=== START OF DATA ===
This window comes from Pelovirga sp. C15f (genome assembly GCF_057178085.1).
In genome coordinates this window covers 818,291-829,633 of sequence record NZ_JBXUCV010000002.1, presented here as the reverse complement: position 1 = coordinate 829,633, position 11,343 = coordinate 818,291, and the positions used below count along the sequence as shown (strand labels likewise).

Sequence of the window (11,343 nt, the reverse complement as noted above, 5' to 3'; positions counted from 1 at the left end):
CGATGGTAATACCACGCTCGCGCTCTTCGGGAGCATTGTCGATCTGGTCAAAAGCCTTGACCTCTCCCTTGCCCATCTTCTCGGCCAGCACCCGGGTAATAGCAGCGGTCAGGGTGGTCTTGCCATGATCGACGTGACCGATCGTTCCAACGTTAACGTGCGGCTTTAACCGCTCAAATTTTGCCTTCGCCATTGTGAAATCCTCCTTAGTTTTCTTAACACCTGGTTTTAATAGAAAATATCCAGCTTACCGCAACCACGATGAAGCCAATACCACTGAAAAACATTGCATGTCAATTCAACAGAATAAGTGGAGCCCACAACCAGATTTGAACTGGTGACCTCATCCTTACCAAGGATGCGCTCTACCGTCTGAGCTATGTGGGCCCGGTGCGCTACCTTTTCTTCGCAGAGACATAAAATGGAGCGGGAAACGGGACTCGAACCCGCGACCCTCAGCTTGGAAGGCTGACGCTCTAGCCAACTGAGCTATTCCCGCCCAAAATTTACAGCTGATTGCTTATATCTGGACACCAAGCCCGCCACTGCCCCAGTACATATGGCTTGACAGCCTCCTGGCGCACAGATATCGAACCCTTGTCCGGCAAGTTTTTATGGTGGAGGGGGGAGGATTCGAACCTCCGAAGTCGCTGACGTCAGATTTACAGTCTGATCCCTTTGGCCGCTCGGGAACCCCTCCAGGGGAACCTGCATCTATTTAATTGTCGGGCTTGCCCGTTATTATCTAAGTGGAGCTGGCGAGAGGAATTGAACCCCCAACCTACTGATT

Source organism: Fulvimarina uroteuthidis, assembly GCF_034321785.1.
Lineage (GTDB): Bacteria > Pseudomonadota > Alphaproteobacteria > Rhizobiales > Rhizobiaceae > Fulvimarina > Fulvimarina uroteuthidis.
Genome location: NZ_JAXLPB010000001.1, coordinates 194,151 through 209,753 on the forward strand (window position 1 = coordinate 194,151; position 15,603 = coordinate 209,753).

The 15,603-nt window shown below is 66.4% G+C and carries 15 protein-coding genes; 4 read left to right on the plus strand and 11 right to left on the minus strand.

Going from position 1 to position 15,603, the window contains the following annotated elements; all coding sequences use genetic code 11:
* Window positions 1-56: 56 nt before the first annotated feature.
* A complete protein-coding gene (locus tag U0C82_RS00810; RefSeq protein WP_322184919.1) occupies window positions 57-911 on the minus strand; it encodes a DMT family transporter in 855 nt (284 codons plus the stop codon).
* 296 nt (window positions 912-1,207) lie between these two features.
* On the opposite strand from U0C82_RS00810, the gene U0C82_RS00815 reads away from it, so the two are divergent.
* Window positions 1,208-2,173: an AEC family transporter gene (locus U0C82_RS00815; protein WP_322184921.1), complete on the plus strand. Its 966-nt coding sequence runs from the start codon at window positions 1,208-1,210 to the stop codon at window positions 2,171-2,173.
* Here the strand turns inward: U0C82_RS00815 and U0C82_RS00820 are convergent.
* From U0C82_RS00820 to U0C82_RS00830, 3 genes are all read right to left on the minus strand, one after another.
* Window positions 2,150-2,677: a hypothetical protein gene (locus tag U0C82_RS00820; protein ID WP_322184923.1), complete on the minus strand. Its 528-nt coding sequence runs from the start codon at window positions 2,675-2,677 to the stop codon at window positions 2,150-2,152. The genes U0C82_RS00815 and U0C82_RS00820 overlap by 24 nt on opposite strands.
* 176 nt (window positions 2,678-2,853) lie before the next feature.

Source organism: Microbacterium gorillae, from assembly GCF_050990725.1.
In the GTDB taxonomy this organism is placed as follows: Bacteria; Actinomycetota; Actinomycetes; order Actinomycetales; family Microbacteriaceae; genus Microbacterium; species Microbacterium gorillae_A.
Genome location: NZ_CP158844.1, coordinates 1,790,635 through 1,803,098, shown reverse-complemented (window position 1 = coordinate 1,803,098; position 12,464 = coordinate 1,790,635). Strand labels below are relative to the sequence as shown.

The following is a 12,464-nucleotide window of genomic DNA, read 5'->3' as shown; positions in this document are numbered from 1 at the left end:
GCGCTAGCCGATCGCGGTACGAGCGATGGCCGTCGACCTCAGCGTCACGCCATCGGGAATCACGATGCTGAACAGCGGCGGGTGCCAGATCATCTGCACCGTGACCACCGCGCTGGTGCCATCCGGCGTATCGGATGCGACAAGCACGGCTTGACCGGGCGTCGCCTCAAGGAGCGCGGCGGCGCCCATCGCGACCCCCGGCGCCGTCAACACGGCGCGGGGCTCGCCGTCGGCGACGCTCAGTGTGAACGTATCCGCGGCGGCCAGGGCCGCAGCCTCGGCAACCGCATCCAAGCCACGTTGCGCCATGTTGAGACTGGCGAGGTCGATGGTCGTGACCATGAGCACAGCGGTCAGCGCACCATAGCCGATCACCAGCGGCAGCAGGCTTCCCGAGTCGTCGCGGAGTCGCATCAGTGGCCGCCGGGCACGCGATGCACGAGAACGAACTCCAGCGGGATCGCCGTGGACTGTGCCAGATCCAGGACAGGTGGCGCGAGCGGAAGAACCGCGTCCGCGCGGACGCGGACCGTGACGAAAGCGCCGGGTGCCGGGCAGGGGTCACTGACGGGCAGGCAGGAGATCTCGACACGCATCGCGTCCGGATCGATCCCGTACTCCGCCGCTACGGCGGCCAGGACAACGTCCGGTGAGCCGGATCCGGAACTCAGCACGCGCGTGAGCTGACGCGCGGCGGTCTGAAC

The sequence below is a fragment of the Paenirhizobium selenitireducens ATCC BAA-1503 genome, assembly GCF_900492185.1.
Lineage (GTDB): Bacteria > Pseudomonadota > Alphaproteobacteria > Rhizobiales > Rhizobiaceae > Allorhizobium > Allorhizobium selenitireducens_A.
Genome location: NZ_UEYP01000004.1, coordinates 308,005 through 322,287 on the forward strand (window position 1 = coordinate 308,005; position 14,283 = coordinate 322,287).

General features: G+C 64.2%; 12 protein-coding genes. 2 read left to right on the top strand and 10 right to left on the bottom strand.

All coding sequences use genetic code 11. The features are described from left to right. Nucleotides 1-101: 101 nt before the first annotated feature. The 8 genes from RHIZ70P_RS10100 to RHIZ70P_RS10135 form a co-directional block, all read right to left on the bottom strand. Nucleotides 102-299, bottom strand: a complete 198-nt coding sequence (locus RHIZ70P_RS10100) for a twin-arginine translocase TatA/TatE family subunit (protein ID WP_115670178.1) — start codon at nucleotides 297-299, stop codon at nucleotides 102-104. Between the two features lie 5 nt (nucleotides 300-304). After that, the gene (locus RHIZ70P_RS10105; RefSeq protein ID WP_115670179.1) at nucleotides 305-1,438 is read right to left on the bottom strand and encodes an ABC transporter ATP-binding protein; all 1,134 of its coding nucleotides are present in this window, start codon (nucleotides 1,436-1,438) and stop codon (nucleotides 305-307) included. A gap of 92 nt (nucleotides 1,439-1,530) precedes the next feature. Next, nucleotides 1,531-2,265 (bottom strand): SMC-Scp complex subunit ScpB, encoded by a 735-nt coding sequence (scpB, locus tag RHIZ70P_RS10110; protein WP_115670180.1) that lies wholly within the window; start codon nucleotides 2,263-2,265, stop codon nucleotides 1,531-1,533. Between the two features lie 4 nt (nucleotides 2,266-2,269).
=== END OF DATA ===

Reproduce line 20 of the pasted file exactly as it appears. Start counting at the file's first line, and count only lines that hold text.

In the GTDB taxonomy this organism is placed as follows: Bacteria; Actinomycetota; Actinomycetes; order Actinomycetales; family Microbacteriaceae; genus Microbacterium; species Microbacterium gorillae_A.